UK immigration rules introduced by Home Secretary, Priti Patel, could see two-thirds of female and child refugees turned away from Britain, according to campaigners. Patel’s controversial ‘New Plan for UK Immigration’ has been met with scathing criticism, and campaigners are now warning that women and child refugees could be refused sanctuary.
The warning comes after a former refugee, who now works for the NHS, hit out at the government over plans to abandon ‘people like her’ who have had to flee violence and corruption in their home country.
Under Patel’s new look UK immigration system, increased efforts will be made to remove people who enter Britain illegally – including those crossing the English Channel in boats, where numbers hit record levels in May – after travelling through another country where they could have sought asylum.
Coalition of charities
However, a coalition of charities calling themselves Together with Refugees, claim that the harsh new rules will mean that women and children fleeing war and persecution will be unable to remain in the UK.
Former refugee and spokesperson for the coalition, Sabir Zazai, said: “These are mothers escaping war-torn Syria, women fleeing sexual violence in Congo or children escaping life-long conscription into the military in Eritrea. These are people in fear of their lives. These are people like me. These are also people like you, people who want to live in safety and dignity.”
“The majority of people in Britain believe in protecting refugees, and the government themselves have said they want to protect the most vulnerable including women and children. That’s why we are calling for a more effective, fair and humane approach to supporting refugees,” Zazai added.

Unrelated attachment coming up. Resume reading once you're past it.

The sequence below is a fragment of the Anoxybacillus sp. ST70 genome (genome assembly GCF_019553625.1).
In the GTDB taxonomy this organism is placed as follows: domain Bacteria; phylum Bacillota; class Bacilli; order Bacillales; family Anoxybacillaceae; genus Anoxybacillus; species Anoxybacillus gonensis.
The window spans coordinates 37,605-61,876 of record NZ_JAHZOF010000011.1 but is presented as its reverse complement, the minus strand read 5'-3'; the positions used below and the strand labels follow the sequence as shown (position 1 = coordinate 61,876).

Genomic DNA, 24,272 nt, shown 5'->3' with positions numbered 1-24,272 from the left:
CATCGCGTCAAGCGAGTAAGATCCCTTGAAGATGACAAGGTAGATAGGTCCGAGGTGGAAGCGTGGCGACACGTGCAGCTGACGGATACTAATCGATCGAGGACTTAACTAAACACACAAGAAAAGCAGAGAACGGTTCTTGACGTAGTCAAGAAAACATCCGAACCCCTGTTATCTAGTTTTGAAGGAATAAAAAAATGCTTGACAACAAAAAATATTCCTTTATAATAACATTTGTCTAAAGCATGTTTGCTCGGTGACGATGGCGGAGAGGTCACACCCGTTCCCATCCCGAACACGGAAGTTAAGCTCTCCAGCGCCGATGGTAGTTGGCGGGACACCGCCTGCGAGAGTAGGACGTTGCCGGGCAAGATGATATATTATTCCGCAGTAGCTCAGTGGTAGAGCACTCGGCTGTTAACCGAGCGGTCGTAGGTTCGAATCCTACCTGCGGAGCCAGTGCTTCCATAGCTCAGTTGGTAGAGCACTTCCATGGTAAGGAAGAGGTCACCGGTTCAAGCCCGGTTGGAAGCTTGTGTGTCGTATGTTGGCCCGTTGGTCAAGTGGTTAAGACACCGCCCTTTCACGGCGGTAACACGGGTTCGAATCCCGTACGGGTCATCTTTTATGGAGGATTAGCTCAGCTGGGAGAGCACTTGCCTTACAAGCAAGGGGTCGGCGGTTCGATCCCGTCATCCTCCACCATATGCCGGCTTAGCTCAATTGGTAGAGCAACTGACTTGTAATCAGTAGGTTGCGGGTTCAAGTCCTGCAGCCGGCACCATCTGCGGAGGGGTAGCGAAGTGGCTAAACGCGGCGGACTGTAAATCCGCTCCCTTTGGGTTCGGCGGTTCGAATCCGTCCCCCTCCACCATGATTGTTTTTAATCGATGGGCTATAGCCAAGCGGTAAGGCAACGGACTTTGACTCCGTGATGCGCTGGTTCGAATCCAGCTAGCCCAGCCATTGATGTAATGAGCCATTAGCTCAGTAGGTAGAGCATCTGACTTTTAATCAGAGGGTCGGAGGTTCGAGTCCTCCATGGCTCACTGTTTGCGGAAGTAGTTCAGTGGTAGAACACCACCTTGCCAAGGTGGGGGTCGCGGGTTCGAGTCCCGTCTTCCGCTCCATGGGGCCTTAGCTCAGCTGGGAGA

According to a report published by iNews, Together with Refugees is made up of more than 200 organisations, which have urged the government to allow refugees to have a fair hearing about remaining in the UK.
Actioning the New Plan for UK Immigration
Responding to the ‘warning’ issued by Together with Refugees, a spokesperson for the Home Office said: “We have a responsibility to put the ‘New Plan for Immigration’ into action so that we can fix the broken asylum system, helping people based on need, not the ability to pay people smugglers.”
“People should be reassured by our track record – since 2015 we have resettled over 25,000 vulnerable refugees, many women and children so they can rebuild their lives here. We will continue to work closely with the United Nations High Commissioner for Refugees (UNHCR) to ensure those in greatest need get our support,” the spokesperson added.
The spokesperson went on to say that the Home Office would make ‘no apology’ for trying to fix a part of the UK immigration system that is constantly exploited by human traffickers who are encouraging women and children to risk their lives by making the perilous journey across the Channel to reach Britain.
The United Nations was one of many to fire a warning at the Home Office about the so-called ‘New Plan for Immigration’, particularly the adoption of a two-tier approach to asylum, which it described as ‘discriminatory.
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